So, “California Gurls” is probably a strange trigger for my parental anxieties. Yet, in its own bubble-gum pop way, Perry’s tune is far more dangerous than the obvious misogyny of “88 Lines About 44 Women.” No one is going to give The Nails’ song anything other than an NC-17 rating. The explicit nature of those lyrics is its own parental warning. But, how many parents really listen to anything other than the bouncy, pink and tangerine melodies of Perry’s songs? Regardless of the intended audience, the music is successfully branded toward tweens.
The marketing industry has gotten very good at directing ostensibly adult media toward children. We no longer receive broadcast or cable TV in our house, so I was initially shocked to learn that American Idol is a top-rated show in the children’s market. But then I thought about it. Plastic American Idol fast-food trinkets have wandered about my house until I chucked their irritating, static-y, repetitive selves into the trash. American Idol birthday supplies, costumes, and toys fill the pages of every child-related catalog in my mail.
“No TV?” you may ask. No. Well, not really. My kids attend a Waldorf school, and media exposure for young children is frowned upon. Some parents have gone so far as to evict their televisions entirely. My husband and I are Gen X-ers, the generation of Atari, Star Wars, and Scooby Doo. We aren’t willing to completely surrender our video games and movies, and aren’t quite hypocritical enough to say to the kids, “Do as we say, not as we do.” Our television is basically a monitor for the weekend movie or Wii time.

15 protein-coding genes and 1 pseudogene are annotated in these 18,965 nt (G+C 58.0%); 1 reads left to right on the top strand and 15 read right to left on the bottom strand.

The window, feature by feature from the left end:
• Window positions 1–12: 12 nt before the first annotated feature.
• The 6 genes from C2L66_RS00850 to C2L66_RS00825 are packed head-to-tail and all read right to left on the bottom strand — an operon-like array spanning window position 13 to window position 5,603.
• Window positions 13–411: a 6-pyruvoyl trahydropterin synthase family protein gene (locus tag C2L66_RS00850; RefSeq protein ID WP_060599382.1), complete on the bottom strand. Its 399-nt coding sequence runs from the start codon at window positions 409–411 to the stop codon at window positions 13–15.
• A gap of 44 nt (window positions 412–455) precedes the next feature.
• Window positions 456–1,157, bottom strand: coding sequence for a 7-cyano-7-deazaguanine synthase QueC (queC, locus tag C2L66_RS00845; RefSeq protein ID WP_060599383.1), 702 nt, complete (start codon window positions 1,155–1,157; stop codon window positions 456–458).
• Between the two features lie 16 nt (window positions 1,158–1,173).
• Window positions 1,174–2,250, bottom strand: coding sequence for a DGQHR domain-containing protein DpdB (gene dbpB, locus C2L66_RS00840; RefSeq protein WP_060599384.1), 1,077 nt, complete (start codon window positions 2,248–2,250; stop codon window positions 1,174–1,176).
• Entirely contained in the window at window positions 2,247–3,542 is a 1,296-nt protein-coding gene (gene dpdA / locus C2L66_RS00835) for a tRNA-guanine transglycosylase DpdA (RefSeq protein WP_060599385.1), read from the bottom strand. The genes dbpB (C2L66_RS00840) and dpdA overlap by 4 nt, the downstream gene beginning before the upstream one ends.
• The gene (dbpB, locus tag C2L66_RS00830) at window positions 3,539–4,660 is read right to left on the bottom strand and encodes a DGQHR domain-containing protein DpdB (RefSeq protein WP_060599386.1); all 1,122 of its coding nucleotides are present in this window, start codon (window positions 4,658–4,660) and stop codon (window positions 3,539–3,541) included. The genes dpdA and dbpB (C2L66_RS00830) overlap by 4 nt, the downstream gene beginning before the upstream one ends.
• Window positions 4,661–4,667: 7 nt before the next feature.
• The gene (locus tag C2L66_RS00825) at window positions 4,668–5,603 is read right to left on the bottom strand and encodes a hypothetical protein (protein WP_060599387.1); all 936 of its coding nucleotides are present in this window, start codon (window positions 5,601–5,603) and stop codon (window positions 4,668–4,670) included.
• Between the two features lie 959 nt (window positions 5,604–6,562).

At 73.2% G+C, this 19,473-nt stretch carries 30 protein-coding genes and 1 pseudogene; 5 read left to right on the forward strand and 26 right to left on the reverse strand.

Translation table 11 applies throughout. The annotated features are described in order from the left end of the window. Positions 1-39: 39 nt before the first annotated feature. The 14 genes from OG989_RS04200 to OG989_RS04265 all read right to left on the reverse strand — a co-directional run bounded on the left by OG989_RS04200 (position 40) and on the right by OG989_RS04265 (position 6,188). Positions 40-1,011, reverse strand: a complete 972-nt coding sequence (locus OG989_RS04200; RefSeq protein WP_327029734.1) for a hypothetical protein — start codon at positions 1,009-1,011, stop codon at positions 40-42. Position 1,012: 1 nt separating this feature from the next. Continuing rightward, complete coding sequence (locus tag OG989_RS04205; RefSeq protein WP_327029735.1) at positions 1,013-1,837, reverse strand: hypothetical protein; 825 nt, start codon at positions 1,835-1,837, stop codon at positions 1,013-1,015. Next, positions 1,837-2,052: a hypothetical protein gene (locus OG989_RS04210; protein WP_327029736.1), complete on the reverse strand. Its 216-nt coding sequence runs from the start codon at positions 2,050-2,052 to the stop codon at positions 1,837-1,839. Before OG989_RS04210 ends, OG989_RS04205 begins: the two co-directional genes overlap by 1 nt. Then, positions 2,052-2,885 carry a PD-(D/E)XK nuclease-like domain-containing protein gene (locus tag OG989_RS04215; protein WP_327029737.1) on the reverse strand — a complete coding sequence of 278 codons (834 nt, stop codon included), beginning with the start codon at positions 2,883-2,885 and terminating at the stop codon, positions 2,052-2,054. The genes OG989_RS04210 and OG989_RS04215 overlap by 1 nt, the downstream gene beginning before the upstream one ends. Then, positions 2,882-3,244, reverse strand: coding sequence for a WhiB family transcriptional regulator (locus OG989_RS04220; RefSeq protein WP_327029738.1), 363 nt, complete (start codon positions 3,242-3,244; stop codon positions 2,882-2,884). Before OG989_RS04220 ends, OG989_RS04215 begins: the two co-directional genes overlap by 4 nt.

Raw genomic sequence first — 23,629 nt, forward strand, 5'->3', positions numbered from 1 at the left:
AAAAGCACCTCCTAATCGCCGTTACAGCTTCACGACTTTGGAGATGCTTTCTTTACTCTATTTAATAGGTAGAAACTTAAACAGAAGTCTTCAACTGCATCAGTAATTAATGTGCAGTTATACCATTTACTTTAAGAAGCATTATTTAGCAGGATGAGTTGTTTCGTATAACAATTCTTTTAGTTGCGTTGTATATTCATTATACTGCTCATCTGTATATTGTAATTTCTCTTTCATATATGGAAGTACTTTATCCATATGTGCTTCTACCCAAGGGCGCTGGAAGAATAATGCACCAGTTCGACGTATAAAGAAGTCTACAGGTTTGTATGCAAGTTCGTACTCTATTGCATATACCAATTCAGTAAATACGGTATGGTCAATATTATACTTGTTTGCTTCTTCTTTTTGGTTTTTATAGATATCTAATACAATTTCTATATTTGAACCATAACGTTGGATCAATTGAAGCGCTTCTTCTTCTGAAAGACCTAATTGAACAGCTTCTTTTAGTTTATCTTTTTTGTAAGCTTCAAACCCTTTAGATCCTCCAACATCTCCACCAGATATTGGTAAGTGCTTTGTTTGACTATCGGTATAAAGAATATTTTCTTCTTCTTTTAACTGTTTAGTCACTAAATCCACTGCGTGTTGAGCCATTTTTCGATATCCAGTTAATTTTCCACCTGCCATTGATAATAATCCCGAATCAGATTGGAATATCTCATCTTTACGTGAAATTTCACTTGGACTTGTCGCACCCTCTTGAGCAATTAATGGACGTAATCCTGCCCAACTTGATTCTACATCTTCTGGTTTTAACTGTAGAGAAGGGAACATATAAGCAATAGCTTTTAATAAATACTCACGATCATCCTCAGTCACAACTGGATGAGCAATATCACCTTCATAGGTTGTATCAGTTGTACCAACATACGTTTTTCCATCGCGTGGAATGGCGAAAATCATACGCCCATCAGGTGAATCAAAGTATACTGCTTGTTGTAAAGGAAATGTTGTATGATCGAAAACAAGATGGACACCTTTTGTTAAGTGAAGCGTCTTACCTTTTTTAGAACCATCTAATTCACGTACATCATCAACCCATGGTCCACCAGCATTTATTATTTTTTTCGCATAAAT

Here’s where the conflict arises for me. I don’t want my kids watching tons of TV. I don’t like their behavior after even three hours of “screen time.” Yet, I was the one who bought the tickets to the Star Trek Experience, and I will most likely take them to see Harry Potter and the Deathly Hallows. Why? Because those are forms of media that appeal to me. So, is this my line? I enforce rules that I believe lead to the healthy development of my children, except when the “bad things” are forms of entertainment that interest me? Or, am I striking a reasonable balance by allowing some forms of media but not others?
The line between compromise and hypocrisy is a narrow one. In a perfect world, I would choose to raise my children with simple toys, lots of nature, and homemade and homegrown food, out of reach of a society that seems increasingly disrespectful, needlessly confrontational, and materialistic. I would also like for them to never get their feelings hurt, never be sick, and to be fed dew-drops by woodland elves. But that’s not the world we inhabit. My kids have grandparents, an aunt and uncle, access to catalogs, and commercials (at both grandparental houses). They attend a school where most parents hold similar values as far as education goes, but where many of their classmates have parents with considerably greater wealth than ours. They live with two parents, one who loves hiking and camping and one who will consent to the occasional foray into the wilderness but would much rather hang out in the living room with his Xbox.
And so we’ve crafted a strange, tenuous compromise. The kids get “screen time” only on the weekends, and are limited to a couple of hours. We try to avoid fast-food toy meals, and Mike and I have more or less immunized ourselves against the nag factor. Yet, when the system breaks down, it does so spectacularly. One day of television at Grandma’s will produce behavioral repercussions that last for weeks. The delight of my five-year-old knowing about gum paste in cake decorating is more than canceled by the requests for a particular toy or (highly processed) food.
Part of the problem with the compromise is our own ambivalence. Though our kids, particularly our son, have provided us with copious and repeatable evidence that screen time (TV, movies, video games, computer games) adversely affects their behavior, somewhere deep in our hearts, we still don’t quite believe that media can really be all that bad. After all, we grew up with Saturday morning cartoons, Pac Man, and Star Wars; how can a limited amount of these things be any different for our kids?